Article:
Genomic and Applied Microbiology

META-MINE: new funding within ERA-MBT (Jul 2018)

Mining the microbiomes from marine wood-digesting bivalves for novel lignocellulose depolymerizing enzymes
Lignocellulose is a greatly undervalorized biomass and methodologies to convert it to high-value products needs fortification. This plant-derived raw material is the most abundant biomass in Europe and it can be harvested from waste streams found in forest and agricultural industries.

A functional bioeconomy depends on the ability to convert lignocellulose to chemicals and fuels, a process called biorefining, which still is in its infancy. A critical step in biorefining is the enzymatic conversion of lignocellulose to soluble sugars and lignin. The cost and the efficiency of enzymes is far from optimal and new enzymes are needed to improve the efficiency and sustainability of lignocellulose depolymerization.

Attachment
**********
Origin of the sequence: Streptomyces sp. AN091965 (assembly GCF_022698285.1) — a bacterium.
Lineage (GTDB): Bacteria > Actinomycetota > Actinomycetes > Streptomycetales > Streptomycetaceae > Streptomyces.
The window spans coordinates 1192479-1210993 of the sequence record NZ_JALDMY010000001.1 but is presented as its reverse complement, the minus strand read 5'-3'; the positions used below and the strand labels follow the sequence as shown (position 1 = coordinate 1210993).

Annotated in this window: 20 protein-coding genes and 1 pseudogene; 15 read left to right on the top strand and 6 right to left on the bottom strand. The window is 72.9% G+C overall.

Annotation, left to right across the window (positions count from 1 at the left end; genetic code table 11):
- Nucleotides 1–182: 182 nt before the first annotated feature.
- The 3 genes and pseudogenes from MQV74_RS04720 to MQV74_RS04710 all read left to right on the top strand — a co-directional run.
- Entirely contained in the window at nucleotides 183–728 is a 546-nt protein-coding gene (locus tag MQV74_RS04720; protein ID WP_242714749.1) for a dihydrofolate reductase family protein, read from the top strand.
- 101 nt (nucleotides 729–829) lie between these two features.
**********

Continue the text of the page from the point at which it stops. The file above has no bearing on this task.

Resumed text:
Shipworms are voracious animals with respect to their appetite for wood. These marine bivalves are causing severe damage to all wood found in the sea worldwide. Their digestive system is especially intriguing. Wood engulfed by mechanical rasping is digested by enzymes secreted by a community of symbiotic bacteria located in the gill tissue. The shipworm gill symbionts are specialists in lignocellulose degradation and perform this task by applying a perfected enzyme cocktail in a defined and physiochemically stable environment. Thus, by unravelling the contributions of the individual enzymes in the shipworm cocktail, we have the opportunity to take a leap forward in understanding the fundamental properties of enzymatic lignocellulose degradation.